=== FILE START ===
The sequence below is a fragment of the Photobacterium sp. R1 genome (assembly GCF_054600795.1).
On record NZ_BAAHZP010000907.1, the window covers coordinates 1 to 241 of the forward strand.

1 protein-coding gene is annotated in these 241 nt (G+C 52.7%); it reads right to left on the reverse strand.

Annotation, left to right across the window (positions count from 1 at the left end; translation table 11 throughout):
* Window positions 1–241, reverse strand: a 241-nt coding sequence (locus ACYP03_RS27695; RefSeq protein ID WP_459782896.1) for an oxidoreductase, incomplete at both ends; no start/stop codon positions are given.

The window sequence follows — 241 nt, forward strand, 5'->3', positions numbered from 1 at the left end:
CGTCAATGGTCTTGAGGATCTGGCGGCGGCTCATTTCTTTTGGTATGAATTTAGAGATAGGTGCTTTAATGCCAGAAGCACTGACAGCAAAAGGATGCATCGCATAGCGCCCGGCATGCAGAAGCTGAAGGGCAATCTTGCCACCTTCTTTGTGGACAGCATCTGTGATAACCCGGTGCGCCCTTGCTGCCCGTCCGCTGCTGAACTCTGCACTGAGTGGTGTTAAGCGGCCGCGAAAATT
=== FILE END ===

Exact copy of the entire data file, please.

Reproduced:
The sequence below is a fragment of the Photobacterium sp. R1 genome (assembly GCF_054600795.1).
On record NZ_BAAHZP010000907.1, the window covers coordinates 1 to 241 of the forward strand.

1 protein-coding gene is annotated in these 241 nt (G+C 52.7%); it reads right to left on the reverse strand.

Annotation, left to right across the window (positions count from 1 at the left end; translation table 11 throughout):
* Window positions 1–241, reverse strand: a 241-nt coding sequence (locus ACYP03_RS27695; RefSeq protein ID WP_459782896.1) for an oxidoreductase, incomplete at both ends; no start/stop codon positions are given.

The window sequence follows — 241 nt, forward strand, 5'->3', positions numbered from 1 at the left end:
CGTCAATGGTCTTGAGGATCTGGCGGCGGCTCATTTCTTTTGGTATGAATTTAGAGATAGGTGCTTTAATGCCAGAAGCACTGACAGCAAAAGGATGCATCGCATAGCGCCCGGCATGCAGAAGCTGAAGGGCAATCTTGCCACCTTCTTTGTGGACAGCATCTGTGATAACCCGGTGCGCCCTTGCTGCCCGTCCGCTGCTGAACTCTGCACTGAGTGGTGTTAAGCGGCCGCGAAAATT